Israeli Prime Minister Benjamin Netanyahu is known for his stirring and defiant rhetoric. His speeches generally pull no punches, sounding the alarm about dangers that the West would rather ignore. His best utterances (at the joint session of Congress, for example) are eloquent and defiant.

But these are challenging times for the prime minister, to put it mildly. Egyptians have attacked the Israeli Embassy in Cairo. Hamas terrorists recently murdered civilians in southern Israel. The Palestinians’ United Nations gambit may trigger another intifada. Turkey has become unhinged over its failure to label Israel a international outlaw. And, let’s face it, never has a U.S. president caused an Israel prime minister such tsoris.

In reaction to recent events — the attack on Israel’s embassy, the temper tantrum by the Turks in the wake of the U.N.’s flotilla report — Netanyahu delivered a remarkable speech on Friday before the Jewish sabbath. On the embassy attack:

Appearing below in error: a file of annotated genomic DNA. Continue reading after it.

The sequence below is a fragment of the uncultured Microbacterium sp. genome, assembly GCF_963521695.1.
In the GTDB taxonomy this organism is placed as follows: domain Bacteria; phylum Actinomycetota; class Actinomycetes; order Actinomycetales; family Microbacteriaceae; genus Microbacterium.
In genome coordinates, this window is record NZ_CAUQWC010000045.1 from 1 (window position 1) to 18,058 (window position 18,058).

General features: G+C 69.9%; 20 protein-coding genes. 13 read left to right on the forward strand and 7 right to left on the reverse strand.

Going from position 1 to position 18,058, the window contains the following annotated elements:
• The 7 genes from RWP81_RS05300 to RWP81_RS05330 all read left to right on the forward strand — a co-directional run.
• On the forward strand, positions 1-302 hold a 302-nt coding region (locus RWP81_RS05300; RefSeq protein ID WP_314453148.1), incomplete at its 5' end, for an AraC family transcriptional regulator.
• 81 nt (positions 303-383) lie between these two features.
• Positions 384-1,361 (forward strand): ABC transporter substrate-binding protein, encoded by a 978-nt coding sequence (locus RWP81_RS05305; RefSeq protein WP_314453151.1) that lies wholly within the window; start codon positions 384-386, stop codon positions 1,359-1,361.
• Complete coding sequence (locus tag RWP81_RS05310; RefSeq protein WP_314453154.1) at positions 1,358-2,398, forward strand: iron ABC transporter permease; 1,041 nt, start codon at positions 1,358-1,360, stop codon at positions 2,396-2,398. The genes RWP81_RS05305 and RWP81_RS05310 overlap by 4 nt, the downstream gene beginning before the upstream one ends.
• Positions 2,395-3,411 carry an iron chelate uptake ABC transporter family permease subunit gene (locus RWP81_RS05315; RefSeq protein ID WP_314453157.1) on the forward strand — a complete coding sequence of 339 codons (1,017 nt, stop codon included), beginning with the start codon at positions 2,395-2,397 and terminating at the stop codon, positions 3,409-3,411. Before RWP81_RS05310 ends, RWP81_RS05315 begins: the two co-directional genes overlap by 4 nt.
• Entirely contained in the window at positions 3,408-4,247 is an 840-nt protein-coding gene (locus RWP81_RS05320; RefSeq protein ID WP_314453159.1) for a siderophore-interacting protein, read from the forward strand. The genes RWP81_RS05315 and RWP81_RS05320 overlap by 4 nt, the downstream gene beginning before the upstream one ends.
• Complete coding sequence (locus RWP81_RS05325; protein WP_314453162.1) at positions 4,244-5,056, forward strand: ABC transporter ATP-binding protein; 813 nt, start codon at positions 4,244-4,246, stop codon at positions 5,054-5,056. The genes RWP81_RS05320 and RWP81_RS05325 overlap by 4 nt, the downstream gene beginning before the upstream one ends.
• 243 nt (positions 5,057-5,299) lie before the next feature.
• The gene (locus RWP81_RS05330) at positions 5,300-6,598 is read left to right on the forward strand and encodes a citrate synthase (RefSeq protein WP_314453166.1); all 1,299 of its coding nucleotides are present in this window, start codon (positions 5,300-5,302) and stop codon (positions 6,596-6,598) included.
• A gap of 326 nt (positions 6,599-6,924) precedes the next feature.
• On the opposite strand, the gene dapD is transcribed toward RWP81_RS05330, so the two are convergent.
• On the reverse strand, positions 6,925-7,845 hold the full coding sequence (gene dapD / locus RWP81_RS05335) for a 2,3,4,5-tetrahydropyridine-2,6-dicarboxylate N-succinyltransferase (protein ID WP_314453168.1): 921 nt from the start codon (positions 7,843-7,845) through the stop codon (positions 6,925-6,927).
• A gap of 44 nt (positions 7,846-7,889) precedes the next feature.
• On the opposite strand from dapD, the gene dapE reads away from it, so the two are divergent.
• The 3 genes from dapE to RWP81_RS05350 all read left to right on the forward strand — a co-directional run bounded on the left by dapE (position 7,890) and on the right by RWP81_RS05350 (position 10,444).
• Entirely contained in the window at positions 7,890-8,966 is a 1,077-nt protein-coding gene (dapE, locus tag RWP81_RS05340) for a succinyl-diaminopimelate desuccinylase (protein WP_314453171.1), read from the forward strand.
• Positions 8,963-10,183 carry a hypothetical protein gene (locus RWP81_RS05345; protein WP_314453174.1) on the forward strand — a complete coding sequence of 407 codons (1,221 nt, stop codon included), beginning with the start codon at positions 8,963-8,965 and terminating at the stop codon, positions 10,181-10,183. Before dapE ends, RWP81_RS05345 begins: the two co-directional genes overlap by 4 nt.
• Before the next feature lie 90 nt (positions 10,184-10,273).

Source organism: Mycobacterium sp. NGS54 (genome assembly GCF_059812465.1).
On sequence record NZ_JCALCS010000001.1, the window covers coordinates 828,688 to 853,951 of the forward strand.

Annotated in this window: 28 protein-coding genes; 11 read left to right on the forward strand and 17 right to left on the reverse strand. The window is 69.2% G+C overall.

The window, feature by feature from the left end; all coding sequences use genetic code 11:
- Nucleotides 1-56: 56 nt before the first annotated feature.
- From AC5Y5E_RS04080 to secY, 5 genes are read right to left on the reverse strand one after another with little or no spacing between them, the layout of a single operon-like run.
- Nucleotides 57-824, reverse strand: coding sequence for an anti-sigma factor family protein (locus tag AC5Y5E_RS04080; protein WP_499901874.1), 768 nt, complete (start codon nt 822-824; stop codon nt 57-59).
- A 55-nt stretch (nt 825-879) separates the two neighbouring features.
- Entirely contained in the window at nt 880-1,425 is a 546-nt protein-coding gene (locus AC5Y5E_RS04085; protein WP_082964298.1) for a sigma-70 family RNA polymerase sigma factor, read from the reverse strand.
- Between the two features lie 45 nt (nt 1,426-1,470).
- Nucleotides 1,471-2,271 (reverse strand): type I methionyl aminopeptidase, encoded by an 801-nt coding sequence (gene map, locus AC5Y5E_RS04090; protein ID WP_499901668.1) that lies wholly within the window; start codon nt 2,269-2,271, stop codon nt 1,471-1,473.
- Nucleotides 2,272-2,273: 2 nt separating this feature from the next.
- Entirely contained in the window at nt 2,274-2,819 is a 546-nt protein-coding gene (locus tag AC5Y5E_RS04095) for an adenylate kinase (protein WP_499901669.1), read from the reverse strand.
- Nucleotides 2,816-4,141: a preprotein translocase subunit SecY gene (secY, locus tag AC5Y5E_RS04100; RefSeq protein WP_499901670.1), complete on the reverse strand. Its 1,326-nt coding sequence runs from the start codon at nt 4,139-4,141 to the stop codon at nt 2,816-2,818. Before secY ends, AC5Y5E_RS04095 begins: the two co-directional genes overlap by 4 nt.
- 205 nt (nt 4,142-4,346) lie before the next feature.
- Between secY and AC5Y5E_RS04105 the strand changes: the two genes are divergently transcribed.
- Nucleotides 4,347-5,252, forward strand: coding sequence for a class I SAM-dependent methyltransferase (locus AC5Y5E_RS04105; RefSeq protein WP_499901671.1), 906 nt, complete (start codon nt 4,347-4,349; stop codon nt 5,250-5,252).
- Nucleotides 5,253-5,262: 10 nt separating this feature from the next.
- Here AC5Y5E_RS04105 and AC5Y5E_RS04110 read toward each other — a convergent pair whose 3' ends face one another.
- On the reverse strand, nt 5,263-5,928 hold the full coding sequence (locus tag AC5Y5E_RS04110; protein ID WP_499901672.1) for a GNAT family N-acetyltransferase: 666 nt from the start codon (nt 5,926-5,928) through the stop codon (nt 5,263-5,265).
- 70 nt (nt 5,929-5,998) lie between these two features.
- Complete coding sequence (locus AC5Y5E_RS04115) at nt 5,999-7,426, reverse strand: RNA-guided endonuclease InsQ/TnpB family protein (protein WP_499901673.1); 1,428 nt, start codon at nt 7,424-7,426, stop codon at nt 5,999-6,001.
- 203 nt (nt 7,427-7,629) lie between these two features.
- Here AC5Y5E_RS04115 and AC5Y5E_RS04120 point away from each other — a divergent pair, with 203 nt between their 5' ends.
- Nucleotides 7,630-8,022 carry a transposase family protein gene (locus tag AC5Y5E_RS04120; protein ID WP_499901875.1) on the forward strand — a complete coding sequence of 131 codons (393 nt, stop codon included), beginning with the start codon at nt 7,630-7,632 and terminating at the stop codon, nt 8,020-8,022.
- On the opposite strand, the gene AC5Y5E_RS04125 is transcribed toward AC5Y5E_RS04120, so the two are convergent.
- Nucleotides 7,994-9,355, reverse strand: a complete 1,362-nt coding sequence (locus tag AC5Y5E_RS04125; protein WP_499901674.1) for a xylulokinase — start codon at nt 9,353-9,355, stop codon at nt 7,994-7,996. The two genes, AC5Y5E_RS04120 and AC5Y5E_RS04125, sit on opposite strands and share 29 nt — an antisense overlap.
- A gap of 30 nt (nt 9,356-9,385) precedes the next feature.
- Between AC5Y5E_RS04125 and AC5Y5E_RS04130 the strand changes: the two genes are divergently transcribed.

Early this morning, at about 5 a.m., a complex rescue operation was safely completed to free the staff of the Israeli Embassy in Cairo. From inside the Situation Room at the Foreign Ministry, I worked alongside the minister of foreign affairs, the minister of defense, the head of the Shabak, the head of the Mossad, the . . . [Israeli Defense Forces] chief of staff and all of their staffs. One overriding mission . . . [lay] before us — to secure the welfare and safety of Israel’s emissaries. We worked together in a responsible manner to ensure that this situation would end in the best possible manner. . . .

I would like to express my gratitude to the president of the United States, Barack Obama. I asked for his help. This was a decisive and fateful moment. He said, “I will do everything I can.” And so he did. He used every considerable means and influence of the United States to help us. We owe him a special measure of gratitude.

As for the Egyptian government, which failed to protect the embassy as it is obligated to do, he had these restrained words: